Emerging Professional
Literature: Fiction

By: Gail Obenreder

Except for attending Hofstra University on Long Island, writer Shannon Connor Winward has lived in northern Delaware all her life. But her potent imagination, one that is spiced with a love of magic and the unexplained, gives the Newark resident the freedom and impetus to write her way into other worlds.

A University of Delaware graduate, Winward grew up inspired by fairy tales and ghost stories, “anything to do with magic and the unexplained.” Early on, she was an eclectic and voracious reader, and she soon graduated to the works of writers that included Stephen King, Amy Tan and Isabelle Allende. Today, a wide range of poets, novelists and storytellers continue to inspire her, both those from afar and those close to home in her own literary community.

Also a poet as well as a fiction writer, Winward is fascinated with liminality – the anthropological state of transition between states of reality, and “the rites and stories associated with them.” The liminal is able to occupy a position on both sides of a boundary or threshold, something that she explores in her work. Believing that we are “all in between one version of our self and another,” Winward writes works that feature themes of myth, magic and spirituality. She also loves food and food anthropology, and these ingredients are prevalent in the novella Witches Hour that was her Artist Fellow submission.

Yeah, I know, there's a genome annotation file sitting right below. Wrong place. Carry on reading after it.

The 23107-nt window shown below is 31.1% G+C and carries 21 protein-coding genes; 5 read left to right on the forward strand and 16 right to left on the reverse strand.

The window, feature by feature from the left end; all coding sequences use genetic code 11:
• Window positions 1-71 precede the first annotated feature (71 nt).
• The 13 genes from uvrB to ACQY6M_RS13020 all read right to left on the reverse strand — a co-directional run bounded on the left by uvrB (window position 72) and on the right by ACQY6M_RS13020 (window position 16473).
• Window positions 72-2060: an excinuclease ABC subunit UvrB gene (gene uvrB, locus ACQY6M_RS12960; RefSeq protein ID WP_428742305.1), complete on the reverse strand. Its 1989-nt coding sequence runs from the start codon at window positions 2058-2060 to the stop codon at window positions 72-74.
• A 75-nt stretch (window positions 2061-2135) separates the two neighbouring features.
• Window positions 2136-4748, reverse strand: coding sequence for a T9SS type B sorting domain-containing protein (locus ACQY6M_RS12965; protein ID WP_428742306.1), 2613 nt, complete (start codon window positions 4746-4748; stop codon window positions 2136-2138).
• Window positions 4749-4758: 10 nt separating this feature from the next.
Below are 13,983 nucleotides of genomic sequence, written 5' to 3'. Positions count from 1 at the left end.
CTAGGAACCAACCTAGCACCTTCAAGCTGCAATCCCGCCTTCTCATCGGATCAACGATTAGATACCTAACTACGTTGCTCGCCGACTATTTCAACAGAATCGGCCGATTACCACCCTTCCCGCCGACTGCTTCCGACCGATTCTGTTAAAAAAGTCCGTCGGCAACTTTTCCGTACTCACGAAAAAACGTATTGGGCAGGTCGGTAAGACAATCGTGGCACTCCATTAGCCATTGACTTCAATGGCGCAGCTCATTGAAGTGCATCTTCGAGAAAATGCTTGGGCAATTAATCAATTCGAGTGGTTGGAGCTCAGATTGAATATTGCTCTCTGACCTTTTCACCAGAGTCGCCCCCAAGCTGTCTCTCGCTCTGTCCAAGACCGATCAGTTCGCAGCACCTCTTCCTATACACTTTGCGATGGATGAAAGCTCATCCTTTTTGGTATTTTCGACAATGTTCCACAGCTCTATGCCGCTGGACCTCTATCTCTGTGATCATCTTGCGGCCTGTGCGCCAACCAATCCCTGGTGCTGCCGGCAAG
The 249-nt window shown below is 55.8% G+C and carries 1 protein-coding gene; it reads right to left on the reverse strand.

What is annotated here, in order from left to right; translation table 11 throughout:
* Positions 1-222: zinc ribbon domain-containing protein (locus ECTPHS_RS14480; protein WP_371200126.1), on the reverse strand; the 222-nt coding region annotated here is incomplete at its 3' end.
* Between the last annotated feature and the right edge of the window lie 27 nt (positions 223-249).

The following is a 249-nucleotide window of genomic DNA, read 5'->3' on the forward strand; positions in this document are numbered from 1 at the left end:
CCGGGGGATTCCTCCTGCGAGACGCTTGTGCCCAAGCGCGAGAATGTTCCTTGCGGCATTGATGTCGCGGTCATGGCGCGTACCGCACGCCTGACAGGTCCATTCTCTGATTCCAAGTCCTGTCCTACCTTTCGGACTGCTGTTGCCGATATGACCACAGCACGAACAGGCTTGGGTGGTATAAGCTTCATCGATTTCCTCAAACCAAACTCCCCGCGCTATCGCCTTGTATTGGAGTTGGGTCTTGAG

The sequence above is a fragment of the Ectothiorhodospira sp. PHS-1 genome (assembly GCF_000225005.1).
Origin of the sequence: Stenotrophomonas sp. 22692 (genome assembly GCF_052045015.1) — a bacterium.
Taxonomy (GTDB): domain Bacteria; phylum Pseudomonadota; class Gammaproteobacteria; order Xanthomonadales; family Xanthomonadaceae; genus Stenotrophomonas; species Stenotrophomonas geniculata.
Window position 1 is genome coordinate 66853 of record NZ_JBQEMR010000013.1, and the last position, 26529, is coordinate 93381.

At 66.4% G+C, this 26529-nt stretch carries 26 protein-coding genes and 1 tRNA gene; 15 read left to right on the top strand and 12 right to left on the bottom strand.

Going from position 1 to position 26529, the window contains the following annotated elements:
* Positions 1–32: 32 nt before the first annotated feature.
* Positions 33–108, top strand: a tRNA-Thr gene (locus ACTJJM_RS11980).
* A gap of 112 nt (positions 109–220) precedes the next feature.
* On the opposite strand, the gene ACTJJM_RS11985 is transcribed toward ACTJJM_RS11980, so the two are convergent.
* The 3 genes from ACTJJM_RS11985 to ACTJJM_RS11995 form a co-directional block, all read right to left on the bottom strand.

“Witch’s Hour” (2016)

Before she let them take the stag, Esmelda did one last thing: her hands greased with its own hot fat and gritty with black spices, sigils for gluttony and hunger-lust ground into her palms, she massaged the beast as one might a lover, from the charred wreck of its neck to its crisp, round rump.
Only when she felt the spell leave her, when she was satisfied it was done, did she let her boys near it.

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Winward has worked in the state’s non-profit arts world, but she’s long loved the literary landscape of Delaware. She now juggles raising her children with finding the time to write – often “in triage mode,” and she revels in feedback from her readers. The joy of putting down words and the joy in finishing a project – the “look what I made!” feeling – is what propels her forward.

Winward has long appreciated Delaware’s dedication to the arts, and being named a 2018 Artist Fellow strengthens her motivation. It also serves as an important validation of her writing. “I’ve always found meaning and wonder and resolve through the work of writers,” Winward states, and she’s looking forward to using the opportunity to share her work and participate more officially in Delaware’s literary landscape.